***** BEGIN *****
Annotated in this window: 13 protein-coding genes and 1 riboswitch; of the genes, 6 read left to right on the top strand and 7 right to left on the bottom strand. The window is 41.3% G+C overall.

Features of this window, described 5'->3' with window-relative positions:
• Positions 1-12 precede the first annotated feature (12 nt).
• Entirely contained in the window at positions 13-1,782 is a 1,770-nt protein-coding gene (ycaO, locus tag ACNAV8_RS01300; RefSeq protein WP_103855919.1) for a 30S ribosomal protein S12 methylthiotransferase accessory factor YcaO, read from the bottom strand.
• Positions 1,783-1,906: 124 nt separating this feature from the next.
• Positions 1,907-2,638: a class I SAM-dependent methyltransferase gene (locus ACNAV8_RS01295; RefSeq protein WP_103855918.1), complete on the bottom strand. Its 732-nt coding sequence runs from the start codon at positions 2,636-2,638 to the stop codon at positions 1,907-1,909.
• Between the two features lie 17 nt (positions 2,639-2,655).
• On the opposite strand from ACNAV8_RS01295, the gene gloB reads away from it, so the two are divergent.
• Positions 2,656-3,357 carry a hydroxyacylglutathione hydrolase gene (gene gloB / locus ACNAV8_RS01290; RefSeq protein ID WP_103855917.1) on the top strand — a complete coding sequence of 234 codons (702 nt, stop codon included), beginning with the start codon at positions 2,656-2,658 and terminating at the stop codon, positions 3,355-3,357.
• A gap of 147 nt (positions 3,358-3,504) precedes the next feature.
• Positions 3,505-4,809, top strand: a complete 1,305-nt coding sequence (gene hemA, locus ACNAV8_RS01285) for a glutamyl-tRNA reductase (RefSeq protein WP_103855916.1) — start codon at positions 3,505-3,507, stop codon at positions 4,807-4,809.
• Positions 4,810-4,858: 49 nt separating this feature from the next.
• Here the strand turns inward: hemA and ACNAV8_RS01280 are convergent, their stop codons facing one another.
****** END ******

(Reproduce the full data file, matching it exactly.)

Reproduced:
Annotated in this window: 13 protein-coding genes and 1 riboswitch; of the genes, 6 read left to right on the top strand and 7 right to left on the bottom strand. The window is 41.3% G+C overall.

Features of this window, described 5'->3' with window-relative positions:
• Positions 1-12 precede the first annotated feature (12 nt).
• Entirely contained in the window at positions 13-1,782 is a 1,770-nt protein-coding gene (ycaO, locus tag ACNAV8_RS01300; RefSeq protein WP_103855919.1) for a 30S ribosomal protein S12 methylthiotransferase accessory factor YcaO, read from the bottom strand.
• Positions 1,783-1,906: 124 nt separating this feature from the next.
• Positions 1,907-2,638: a class I SAM-dependent methyltransferase gene (locus ACNAV8_RS01295; RefSeq protein WP_103855918.1), complete on the bottom strand. Its 732-nt coding sequence runs from the start codon at positions 2,636-2,638 to the stop codon at positions 1,907-1,909.
• Between the two features lie 17 nt (positions 2,639-2,655).
• On the opposite strand from ACNAV8_RS01295, the gene gloB reads away from it, so the two are divergent.
• Positions 2,656-3,357 carry a hydroxyacylglutathione hydrolase gene (gene gloB / locus ACNAV8_RS01290; RefSeq protein ID WP_103855917.1) on the top strand — a complete coding sequence of 234 codons (702 nt, stop codon included), beginning with the start codon at positions 2,656-2,658 and terminating at the stop codon, positions 3,355-3,357.
• A gap of 147 nt (positions 3,358-3,504) precedes the next feature.
• Positions 3,505-4,809, top strand: a complete 1,305-nt coding sequence (gene hemA, locus ACNAV8_RS01285) for a glutamyl-tRNA reductase (RefSeq protein WP_103855916.1) — start codon at positions 3,505-3,507, stop codon at positions 4,807-4,809.
• Positions 4,810-4,858: 49 nt separating this feature from the next.
• Here the strand turns inward: hemA and ACNAV8_RS01280 are convergent, their stop codons facing one another.